Friday, February 22, 2019


Why doesn't God stop evil more often? Why doesn't God answer prayer more often? There's a principle common to the problem of evil and the problem of unanswered prayer. 

When I'm driving in town, it would sure be convenient for me if all the traffic lights were green in my direction. That would expedite my trip. But what's convenient for me would be inconvenient for all the drivers waiting at red lights so that I have unimpeded egress. 

It would be convenient for me if, instead of waiting for a bus, the bus waited for me. Suppose I could leave the house at any time, and a bus just happened to be at the bus stop. But while that would be convenient for me, that would inconvenience all the other bus riders. It would make the bus schedule totally unpredictable. What's best for me may not be best for somebody else. What's good for me may be bad for somebody else. 

Here's the principle: the more agents there are, the more complicated it is to coordinate everybody's interests. Adding agents reduces the number of consistent outcomes. What every agent does must be consistent with every other agent's actions. Only so many outcomes can be crammed into one time and place.

We can see this in the difference between the past, present, and future. 19C New York City can't coexist with 21C New York City. WWI can't coexist with the Napoleonic wars. There's only so much room for different simultaneous events. Everyday may use up all the space for what can happen that day. Agents form a network of interactions. Adding or subtracting agents triggers a chain-reaction.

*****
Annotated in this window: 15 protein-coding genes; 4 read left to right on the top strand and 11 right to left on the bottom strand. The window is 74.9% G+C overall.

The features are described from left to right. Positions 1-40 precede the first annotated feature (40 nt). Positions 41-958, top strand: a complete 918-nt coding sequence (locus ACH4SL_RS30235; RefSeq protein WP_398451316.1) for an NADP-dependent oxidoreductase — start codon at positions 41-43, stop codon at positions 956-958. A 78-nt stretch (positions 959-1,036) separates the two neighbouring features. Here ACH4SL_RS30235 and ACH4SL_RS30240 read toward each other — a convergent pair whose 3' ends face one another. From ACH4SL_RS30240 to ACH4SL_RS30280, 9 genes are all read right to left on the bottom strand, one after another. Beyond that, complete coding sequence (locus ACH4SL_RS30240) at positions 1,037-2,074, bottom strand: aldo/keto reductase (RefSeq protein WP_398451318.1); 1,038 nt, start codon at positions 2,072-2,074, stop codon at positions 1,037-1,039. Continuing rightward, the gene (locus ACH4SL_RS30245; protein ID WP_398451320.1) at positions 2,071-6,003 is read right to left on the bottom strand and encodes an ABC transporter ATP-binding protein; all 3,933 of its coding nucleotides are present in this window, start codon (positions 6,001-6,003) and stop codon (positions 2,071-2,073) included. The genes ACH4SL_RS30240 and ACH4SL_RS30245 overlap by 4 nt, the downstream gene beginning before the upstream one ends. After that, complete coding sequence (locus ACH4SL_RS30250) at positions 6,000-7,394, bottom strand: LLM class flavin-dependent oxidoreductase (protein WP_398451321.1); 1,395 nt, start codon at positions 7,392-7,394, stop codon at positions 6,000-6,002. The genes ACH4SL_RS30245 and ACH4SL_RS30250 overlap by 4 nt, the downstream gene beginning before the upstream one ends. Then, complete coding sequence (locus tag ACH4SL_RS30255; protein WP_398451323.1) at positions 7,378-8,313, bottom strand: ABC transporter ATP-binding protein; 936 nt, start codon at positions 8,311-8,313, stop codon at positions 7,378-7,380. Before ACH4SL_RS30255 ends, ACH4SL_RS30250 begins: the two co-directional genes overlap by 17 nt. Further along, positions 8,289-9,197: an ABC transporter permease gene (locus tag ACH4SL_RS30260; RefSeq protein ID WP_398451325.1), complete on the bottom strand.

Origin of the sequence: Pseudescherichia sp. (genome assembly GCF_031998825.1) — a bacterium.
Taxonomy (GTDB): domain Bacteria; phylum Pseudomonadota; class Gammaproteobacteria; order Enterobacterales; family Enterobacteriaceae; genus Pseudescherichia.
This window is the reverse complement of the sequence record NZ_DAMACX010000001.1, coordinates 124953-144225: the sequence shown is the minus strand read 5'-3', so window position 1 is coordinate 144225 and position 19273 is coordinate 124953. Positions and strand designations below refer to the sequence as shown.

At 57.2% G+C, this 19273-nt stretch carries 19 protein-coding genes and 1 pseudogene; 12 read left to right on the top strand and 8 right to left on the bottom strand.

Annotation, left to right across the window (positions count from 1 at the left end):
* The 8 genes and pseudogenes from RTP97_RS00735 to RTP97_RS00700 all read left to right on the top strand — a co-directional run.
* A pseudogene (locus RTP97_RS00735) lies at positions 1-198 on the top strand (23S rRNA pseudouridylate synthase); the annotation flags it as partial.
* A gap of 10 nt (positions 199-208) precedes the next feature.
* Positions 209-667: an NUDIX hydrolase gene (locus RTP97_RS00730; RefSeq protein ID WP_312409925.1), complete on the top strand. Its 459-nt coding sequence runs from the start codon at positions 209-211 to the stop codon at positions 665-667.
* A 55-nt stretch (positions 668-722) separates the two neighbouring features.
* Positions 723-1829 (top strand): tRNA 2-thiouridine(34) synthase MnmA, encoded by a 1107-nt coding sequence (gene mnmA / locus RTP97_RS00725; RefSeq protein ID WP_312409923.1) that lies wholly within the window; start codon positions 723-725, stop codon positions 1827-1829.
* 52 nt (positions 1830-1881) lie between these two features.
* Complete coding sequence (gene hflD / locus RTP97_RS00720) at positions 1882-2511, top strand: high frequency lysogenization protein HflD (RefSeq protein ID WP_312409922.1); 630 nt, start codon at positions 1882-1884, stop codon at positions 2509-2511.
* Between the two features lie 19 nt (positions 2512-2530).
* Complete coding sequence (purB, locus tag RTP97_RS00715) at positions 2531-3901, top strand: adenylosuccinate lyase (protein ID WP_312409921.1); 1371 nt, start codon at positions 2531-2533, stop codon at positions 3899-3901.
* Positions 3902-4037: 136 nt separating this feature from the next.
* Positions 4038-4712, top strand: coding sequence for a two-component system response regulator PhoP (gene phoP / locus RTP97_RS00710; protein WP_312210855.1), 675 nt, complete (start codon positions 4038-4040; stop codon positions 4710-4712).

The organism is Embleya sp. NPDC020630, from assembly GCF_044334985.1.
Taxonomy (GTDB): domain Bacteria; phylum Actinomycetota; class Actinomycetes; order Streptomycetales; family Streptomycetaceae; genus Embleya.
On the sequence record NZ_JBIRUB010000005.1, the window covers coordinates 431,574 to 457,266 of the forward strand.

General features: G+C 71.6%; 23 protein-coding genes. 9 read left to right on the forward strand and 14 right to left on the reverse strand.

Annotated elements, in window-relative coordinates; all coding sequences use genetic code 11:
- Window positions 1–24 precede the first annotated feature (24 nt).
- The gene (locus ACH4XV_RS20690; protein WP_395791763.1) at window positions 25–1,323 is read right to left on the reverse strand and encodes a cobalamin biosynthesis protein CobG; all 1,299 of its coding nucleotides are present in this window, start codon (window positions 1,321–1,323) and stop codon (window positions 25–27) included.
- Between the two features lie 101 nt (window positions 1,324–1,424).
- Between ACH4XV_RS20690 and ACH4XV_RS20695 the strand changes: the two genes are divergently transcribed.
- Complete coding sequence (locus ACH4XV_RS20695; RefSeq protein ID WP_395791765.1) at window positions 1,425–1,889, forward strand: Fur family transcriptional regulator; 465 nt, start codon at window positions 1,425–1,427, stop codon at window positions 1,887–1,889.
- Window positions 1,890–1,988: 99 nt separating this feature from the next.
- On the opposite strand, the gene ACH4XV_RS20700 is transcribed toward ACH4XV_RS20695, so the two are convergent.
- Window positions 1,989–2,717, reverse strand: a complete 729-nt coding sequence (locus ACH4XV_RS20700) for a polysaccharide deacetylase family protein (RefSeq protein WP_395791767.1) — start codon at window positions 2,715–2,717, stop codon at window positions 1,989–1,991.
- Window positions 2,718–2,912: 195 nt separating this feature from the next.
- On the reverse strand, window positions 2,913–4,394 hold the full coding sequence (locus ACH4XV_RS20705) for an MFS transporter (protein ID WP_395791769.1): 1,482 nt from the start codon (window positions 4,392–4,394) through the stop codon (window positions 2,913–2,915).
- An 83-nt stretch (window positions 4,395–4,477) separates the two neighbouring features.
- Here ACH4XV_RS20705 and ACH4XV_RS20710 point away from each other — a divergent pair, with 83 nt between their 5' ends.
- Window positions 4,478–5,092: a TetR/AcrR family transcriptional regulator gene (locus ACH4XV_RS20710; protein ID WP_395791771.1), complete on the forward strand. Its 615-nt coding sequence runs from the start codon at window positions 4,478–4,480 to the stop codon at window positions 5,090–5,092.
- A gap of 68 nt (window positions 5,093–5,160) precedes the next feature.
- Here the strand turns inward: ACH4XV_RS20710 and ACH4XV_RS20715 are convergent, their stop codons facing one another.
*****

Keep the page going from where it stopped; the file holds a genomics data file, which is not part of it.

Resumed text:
One reason God doesn't answer more prayers is because all answers to prayer must be compossible. There's potential conflict between acting in the interest of one agent and acting in the interest of another agent, because each agent's life has a longitudinal impact that may counteract what's best for another agent. 

That seems to limit what even an omnipotent God can do. Even in the case of Calvinism, where God isn't hindered by the independent freedom of human agents, the feasible options are not unlimited because it's a question of what's mathematically possible in terms of spatiotemporal coherence. Some chains of events are incompatible with other chains of events. 


  1. Reminds me of a Jewish tale of a man with two daughters. One was married to a pottery maker, the other to a farmer. He went around visiting. At the older daughter's house, she asked her father to pray for sunshine so the pots could continue drying. At the younger daughter's home, the girl asked her father to pray for rain so the crops would be healthy. Upon reaching his own home, he looked up at the heavens and said, "Alright Adonia, now what??" :)

  2. This reminds me Aquinas' description of concurrences. Our notions and apprehensions of causality barely scratch the surface. People think simplistically. That prayer for this, this prayer for that. God is co-mixing billions of actions, wills, requests and desires into his Plan.